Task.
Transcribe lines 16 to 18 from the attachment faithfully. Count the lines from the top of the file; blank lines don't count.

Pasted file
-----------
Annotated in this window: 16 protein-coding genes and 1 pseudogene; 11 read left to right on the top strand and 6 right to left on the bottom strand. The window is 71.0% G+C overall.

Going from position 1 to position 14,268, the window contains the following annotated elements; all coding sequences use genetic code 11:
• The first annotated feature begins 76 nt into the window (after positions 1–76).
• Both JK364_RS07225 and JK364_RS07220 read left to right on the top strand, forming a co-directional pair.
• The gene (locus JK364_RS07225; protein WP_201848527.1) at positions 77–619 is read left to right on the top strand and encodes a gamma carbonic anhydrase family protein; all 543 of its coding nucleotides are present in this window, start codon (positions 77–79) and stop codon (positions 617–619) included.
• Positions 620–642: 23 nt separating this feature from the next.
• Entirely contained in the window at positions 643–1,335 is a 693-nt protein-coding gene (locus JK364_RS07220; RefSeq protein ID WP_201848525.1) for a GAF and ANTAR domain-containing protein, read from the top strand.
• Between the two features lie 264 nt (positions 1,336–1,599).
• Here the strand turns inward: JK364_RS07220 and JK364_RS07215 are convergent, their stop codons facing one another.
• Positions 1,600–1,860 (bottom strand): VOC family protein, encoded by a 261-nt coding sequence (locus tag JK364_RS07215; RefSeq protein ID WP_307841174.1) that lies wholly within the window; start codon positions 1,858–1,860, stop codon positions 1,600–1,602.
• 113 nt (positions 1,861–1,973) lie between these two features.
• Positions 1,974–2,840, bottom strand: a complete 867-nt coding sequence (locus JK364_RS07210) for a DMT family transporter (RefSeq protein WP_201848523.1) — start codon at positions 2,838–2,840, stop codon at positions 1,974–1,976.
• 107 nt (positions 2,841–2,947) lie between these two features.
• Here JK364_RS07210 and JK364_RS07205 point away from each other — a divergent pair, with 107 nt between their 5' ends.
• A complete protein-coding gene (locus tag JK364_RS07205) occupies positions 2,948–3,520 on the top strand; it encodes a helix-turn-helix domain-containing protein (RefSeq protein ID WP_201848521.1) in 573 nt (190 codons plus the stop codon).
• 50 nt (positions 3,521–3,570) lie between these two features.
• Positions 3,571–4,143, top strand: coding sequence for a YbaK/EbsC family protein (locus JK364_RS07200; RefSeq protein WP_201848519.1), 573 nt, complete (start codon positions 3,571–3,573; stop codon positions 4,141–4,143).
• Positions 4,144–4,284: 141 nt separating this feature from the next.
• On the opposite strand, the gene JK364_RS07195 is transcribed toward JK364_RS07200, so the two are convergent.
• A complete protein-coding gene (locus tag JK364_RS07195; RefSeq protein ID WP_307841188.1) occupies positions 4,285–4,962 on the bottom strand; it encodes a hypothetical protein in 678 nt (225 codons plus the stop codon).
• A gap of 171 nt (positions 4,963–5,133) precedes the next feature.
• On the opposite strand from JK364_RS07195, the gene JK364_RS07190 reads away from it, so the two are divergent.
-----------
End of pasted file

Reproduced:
• 50 nt (positions 3,521–3,570) lie between these two features.
• Positions 3,571–4,143, top strand: coding sequence for a YbaK/EbsC family protein (locus JK364_RS07200; RefSeq protein WP_201848519.1), 573 nt, complete (start codon positions 3,571–3,573; stop codon positions 4,141–4,143).
• Positions 4,144–4,284: 141 nt separating this feature from the next.